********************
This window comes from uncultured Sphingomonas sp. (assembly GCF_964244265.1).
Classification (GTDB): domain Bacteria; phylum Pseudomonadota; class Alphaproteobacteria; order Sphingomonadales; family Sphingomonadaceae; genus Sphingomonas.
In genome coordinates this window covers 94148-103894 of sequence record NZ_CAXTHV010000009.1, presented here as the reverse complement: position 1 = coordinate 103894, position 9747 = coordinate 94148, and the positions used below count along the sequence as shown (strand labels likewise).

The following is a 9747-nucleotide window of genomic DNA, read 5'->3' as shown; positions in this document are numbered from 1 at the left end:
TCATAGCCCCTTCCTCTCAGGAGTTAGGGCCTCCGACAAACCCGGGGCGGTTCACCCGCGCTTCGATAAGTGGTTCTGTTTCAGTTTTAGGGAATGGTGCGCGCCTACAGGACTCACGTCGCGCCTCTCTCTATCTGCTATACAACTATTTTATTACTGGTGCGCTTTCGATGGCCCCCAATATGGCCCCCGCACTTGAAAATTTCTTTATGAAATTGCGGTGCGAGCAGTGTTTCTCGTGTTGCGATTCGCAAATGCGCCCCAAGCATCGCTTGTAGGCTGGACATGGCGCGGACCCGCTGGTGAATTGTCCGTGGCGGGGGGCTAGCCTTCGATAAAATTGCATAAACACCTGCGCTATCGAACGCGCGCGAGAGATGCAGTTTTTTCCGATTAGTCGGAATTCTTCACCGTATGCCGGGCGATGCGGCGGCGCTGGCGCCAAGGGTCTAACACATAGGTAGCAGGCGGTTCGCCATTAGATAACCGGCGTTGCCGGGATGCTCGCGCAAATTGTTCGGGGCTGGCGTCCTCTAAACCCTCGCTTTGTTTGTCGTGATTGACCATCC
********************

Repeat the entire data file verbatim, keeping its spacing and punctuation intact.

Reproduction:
This window comes from uncultured Sphingomonas sp. (assembly GCF_964244265.1).
Classification (GTDB): domain Bacteria; phylum Pseudomonadota; class Alphaproteobacteria; order Sphingomonadales; family Sphingomonadaceae; genus Sphingomonas.
In genome coordinates this window covers 94148-103894 of sequence record NZ_CAXTHV010000009.1, presented here as the reverse complement: position 1 = coordinate 103894, position 9747 = coordinate 94148, and the positions used below count along the sequence as shown (strand labels likewise).

The following is a 9747-nucleotide window of genomic DNA, read 5'->3' as shown; positions in this document are numbered from 1 at the left end:
TCATAGCCCCTTCCTCTCAGGAGTTAGGGCCTCCGACAAACCCGGGGCGGTTCACCCGCGCTTCGATAAGTGGTTCTGTTTCAGTTTTAGGGAATGGTGCGCGCCTACAGGACTCACGTCGCGCCTCTCTCTATCTGCTATACAACTATTTTATTACTGGTGCGCTTTCGATGGCCCCCAATATGGCCCCCGCACTTGAAAATTTCTTTATGAAATTGCGGTGCGAGCAGTGTTTCTCGTGTTGCGATTCGCAAATGCGCCCCAAGCATCGCTTGTAGGCTGGACATGGCGCGGACCCGCTGGTGAATTGTCCGTGGCGGGGGGCTAGCCTTCGATAAAATTGCATAAACACCTGCGCTATCGAACGCGCGCGAGAGATGCAGTTTTTTCCGATTAGTCGGAATTCTTCACCGTATGCCGGGCGATGCGGCGGCGCTGGCGCCAAGGGTCTAACACATAGGTAGCAGGCGGTTCGCCATTAGATAACCGGCGTTGCCGGGATGCTCGCGCAAATTGTTCGGGGCTGGCGTCCTCTAAACCCTCGCTTTGTTTGTCGTGATTGACCATCC